Salt marshes and high summer, where the boat
was settling into mud, slanted as though
posed for a photograph; we saw it first
as almost ship-shape, thirty years ago,
its hull intact. Wild tides and winter storms
ate out its heart, dissolving the old wood
into this mandorla - blackened stumps,
sketching a boat in outline. Where it stood,
keeled to the river-bed, this curve of stakes
holding the bladder-wrack and strands of weed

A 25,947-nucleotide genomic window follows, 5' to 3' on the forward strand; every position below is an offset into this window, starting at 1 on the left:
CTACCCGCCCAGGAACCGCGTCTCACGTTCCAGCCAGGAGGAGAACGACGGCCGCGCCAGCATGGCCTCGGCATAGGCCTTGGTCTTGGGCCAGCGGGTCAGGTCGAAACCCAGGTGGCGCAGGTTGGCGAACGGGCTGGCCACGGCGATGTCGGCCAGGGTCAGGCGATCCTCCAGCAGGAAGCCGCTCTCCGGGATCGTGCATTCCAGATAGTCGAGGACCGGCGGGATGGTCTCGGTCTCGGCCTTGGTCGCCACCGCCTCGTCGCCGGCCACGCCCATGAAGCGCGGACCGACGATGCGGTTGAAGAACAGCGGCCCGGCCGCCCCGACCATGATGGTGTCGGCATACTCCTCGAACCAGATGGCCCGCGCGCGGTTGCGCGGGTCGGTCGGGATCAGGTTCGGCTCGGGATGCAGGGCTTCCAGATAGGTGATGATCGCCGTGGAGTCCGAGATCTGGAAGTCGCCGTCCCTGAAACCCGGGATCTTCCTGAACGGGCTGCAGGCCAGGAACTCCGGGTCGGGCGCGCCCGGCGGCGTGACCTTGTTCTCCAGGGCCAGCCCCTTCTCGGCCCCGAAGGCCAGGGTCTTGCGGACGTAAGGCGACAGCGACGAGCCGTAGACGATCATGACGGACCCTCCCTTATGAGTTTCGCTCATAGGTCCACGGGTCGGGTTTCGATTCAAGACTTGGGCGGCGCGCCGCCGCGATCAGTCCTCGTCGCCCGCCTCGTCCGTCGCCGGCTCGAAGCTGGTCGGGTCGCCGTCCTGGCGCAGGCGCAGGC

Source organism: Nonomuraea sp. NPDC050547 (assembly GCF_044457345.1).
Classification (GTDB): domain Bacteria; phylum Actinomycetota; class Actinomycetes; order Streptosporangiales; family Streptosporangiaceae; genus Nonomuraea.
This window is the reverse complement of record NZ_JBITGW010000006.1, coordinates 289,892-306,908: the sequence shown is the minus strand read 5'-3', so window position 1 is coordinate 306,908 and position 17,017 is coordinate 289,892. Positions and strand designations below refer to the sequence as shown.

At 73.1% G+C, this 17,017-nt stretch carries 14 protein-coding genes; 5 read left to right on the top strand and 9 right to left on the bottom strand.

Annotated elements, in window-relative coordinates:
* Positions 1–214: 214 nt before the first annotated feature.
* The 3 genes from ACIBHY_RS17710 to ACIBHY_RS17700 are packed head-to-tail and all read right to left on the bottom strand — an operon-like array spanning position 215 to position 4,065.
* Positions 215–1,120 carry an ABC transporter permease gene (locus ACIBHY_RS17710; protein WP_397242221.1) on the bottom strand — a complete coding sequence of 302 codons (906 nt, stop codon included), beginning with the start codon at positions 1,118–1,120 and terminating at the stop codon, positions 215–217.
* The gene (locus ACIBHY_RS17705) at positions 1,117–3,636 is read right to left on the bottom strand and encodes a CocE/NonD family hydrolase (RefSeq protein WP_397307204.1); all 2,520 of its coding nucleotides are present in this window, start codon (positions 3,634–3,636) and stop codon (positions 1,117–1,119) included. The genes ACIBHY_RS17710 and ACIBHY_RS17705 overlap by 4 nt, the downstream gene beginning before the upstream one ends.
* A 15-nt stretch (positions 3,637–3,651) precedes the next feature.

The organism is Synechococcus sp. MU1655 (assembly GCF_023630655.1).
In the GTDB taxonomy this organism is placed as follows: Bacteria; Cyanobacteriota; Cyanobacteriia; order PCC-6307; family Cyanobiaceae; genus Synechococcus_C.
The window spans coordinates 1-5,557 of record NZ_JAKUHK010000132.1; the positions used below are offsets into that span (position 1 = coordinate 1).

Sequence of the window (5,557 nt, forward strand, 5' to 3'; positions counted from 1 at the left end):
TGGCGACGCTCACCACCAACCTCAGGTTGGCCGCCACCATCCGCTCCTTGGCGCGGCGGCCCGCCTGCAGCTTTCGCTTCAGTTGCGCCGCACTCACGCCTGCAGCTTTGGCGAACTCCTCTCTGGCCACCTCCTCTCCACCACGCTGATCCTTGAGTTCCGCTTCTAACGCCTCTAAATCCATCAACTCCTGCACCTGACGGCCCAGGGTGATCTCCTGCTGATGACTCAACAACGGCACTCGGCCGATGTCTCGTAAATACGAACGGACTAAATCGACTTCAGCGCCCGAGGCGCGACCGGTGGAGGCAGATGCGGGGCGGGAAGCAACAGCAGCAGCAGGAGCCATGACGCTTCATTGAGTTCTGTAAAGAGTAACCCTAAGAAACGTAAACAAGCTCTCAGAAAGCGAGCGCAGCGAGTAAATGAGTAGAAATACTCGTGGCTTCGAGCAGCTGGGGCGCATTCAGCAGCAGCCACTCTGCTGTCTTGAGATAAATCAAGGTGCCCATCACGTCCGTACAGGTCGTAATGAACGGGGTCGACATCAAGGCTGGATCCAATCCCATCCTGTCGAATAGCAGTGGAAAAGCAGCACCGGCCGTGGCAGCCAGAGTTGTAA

is all thatís left; no trace of nets or catch,
no remnant of the crew; their skill, their speed.
The water slaps and, softly, by the posts
small ripples quiver like attendant ghosts.
D A Prince
If you have any thoughts on this poem, D. A. Prince would be
pleased to hear them.